It all starts with the feet!
When deadlifting and squatting, how your weight is distributed across each foot matters.
The arch of the foot is equivalent to the base of a house of cards. If that foundation is unstable, the rest of the body will likely be unstable as well.
Excessive movement and instability can affect our ability to produce force, and use it efficiently. This instability is often referred as being flat-footed or being over-pronated. This can lead to all sorts of problems such as knocked-knees, IT-band pain, or even hip pain.
Use inserts & learn to create an arch.
One way to fix this problem may be to get inserts for you shoes, but I believe strengthening and teaching your body how to create the arch is an effective way to treat being flat footed.
When you stand, imagine your foot is a tripod with the three points of contact being the base of the heel, base of the pinky toe, and base of the big toe. When we do any movement, we want to be equally balanced throughout these three points.
Remove your shoes.
It may be hard at first to feel these three points if you have shoes on, so taking your shoes off to squat or deadlift may help you feel those contact points. (See photos 3,4,&5)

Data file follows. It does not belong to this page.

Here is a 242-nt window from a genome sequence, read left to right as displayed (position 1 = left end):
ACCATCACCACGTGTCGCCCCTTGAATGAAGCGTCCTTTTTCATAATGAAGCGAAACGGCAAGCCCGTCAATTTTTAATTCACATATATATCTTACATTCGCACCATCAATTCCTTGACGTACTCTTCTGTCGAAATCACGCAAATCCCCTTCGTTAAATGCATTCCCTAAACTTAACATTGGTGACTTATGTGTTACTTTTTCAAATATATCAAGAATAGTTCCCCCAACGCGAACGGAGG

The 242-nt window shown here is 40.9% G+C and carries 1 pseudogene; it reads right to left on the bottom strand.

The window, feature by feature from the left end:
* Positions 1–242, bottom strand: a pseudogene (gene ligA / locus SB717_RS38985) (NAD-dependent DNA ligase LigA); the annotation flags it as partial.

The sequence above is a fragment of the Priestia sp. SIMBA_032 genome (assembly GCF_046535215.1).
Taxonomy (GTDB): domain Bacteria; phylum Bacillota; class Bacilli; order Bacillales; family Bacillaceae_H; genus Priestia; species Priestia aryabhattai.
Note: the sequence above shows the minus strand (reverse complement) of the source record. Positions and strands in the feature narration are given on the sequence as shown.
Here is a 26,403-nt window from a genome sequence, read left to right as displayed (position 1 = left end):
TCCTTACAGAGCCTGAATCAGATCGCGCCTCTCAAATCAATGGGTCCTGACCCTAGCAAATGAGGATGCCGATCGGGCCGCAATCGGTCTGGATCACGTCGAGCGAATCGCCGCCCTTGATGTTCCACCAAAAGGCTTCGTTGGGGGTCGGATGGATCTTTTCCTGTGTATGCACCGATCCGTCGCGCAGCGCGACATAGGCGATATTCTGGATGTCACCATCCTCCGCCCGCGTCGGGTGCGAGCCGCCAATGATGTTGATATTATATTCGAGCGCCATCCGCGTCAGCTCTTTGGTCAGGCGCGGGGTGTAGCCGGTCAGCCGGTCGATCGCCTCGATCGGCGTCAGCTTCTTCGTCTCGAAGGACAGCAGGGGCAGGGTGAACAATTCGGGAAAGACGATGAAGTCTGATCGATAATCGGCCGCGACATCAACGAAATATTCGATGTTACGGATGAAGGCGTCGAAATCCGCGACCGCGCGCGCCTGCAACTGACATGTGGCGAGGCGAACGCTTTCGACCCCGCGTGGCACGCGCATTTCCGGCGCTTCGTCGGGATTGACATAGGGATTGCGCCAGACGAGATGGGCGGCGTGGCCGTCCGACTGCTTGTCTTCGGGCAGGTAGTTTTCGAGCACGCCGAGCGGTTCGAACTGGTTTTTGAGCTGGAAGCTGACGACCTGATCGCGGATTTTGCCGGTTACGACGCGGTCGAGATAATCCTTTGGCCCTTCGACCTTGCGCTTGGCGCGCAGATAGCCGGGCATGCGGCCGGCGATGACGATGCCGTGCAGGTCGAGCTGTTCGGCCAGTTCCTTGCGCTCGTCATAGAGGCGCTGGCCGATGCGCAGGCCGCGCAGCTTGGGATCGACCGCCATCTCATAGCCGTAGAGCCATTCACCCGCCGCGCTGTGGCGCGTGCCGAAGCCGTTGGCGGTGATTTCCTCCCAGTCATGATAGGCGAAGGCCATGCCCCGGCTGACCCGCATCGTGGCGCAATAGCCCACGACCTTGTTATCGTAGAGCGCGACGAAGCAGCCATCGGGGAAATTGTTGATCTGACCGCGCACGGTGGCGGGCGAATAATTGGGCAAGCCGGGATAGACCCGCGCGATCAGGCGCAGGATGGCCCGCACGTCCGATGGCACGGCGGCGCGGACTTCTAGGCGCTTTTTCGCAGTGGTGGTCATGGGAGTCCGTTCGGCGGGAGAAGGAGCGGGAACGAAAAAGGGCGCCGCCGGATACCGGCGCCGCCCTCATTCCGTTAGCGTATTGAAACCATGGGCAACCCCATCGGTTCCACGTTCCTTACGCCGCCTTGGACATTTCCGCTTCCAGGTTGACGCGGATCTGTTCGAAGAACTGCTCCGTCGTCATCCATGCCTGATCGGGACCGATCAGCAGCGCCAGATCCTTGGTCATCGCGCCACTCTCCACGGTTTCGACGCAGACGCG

In addition to those three points of contact, try to feel as if you are grabbing the ground with your toes and ripping the ground in half. You may notice your glutes firing hard. That is what we want! This is a good sign you are producing an ample amount of external rotation at your hip joints.
Improve your mobility.
Another contributor to a collapsed arch may be ankle mobility. If your ankles are not mobile enough to allow you to descend into a deep squat, the body will compensate by allowing the foot to collapse.
To test your mobility, place your foot about 5 inches (a closed fist and extended thumb) away from the wall. If you cannot drive your knee to the wall without your heel coming off the floor, then you may need to work on some ankle mobility drills.
A simple mobility drill you can do daily prior to working out is to spend 3 minutes in a deep squat position with a 25 pound bumper plate in your hands. Perform 1 minute of it in a goblet squat position (Photo 1); 1 minute working on driving the knee over your toes while keeping your heels down (shift your weight from one knee/foot to the other) (Photo 2); and one minute doing some hip activation by squeezing your glutes hard for 5 seconds, then relaxing for 5 seconds. You need to elevate your hips an inch or two from the bottom position of your squat to activate the glutes (Photo 3).
By: Alex Burgy